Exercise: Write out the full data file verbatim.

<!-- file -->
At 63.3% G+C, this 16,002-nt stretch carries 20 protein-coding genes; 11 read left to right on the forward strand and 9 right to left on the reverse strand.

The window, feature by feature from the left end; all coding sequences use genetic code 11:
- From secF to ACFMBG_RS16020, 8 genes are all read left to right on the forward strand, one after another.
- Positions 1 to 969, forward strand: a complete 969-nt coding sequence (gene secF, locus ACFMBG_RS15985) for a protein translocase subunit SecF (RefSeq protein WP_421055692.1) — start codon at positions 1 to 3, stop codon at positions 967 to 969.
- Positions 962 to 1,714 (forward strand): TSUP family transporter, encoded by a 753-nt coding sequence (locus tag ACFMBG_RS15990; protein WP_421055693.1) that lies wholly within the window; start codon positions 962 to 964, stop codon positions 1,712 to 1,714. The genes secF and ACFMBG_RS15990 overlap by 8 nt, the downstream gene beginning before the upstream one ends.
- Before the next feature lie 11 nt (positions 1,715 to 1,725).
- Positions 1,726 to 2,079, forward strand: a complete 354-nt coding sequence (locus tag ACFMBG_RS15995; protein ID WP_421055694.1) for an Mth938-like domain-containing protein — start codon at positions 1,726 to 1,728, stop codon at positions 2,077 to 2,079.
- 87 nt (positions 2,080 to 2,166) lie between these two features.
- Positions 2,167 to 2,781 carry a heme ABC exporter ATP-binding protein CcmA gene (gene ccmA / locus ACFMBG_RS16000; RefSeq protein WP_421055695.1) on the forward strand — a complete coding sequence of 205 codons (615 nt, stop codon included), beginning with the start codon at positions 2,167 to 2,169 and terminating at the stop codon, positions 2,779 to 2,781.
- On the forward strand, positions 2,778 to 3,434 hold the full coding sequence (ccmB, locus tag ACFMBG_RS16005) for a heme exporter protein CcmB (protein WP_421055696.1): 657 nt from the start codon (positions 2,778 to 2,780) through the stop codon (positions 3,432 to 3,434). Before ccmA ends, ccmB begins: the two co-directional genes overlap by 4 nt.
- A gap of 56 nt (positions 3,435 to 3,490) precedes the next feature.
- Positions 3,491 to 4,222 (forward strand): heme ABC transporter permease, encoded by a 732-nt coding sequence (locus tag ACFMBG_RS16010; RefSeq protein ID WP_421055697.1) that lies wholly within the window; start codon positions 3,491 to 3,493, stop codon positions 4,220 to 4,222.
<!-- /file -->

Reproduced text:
At 63.3% G+C, this 16,002-nt stretch carries 20 protein-coding genes; 11 read left to right on the forward strand and 9 right to left on the reverse strand.

The window, feature by feature from the left end; all coding sequences use genetic code 11:
- From secF to ACFMBG_RS16020, 8 genes are all read left to right on the forward strand, one after another.
- Positions 1 to 969, forward strand: a complete 969-nt coding sequence (gene secF, locus ACFMBG_RS15985) for a protein translocase subunit SecF (RefSeq protein WP_421055692.1) — start codon at positions 1 to 3, stop codon at positions 967 to 969.
- Positions 962 to 1,714 (forward strand): TSUP family transporter, encoded by a 753-nt coding sequence (locus tag ACFMBG_RS15990; protein WP_421055693.1) that lies wholly within the window; start codon positions 962 to 964, stop codon positions 1,712 to 1,714. The genes secF and ACFMBG_RS15990 overlap by 8 nt, the downstream gene beginning before the upstream one ends.
- Before the next feature lie 11 nt (positions 1,715 to 1,725).
- Positions 1,726 to 2,079, forward strand: a complete 354-nt coding sequence (locus tag ACFMBG_RS15995; protein ID WP_421055694.1) for an Mth938-like domain-containing protein — start codon at positions 1,726 to 1,728, stop codon at positions 2,077 to 2,079.
- 87 nt (positions 2,080 to 2,166) lie between these two features.
- Positions 2,167 to 2,781 carry a heme ABC exporter ATP-binding protein CcmA gene (gene ccmA / locus ACFMBG_RS16000; RefSeq protein WP_421055695.1) on the forward strand — a complete coding sequence of 205 codons (615 nt, stop codon included), beginning with the start codon at positions 2,167 to 2,169 and terminating at the stop codon, positions 2,779 to 2,781.
- On the forward strand, positions 2,778 to 3,434 hold the full coding sequence (ccmB, locus tag ACFMBG_RS16005) for a heme exporter protein CcmB (protein WP_421055696.1): 657 nt from the start codon (positions 2,778 to 2,780) through the stop codon (positions 3,432 to 3,434). Before ccmA ends, ccmB begins: the two co-directional genes overlap by 4 nt.
- A gap of 56 nt (positions 3,435 to 3,490) precedes the next feature.
- Positions 3,491 to 4,222 (forward strand): heme ABC transporter permease, encoded by a 732-nt coding sequence (locus tag ACFMBG_RS16010; RefSeq protein ID WP_421055697.1) that lies wholly within the window; start codon positions 3,491 to 3,493, stop codon positions 4,220 to 4,222.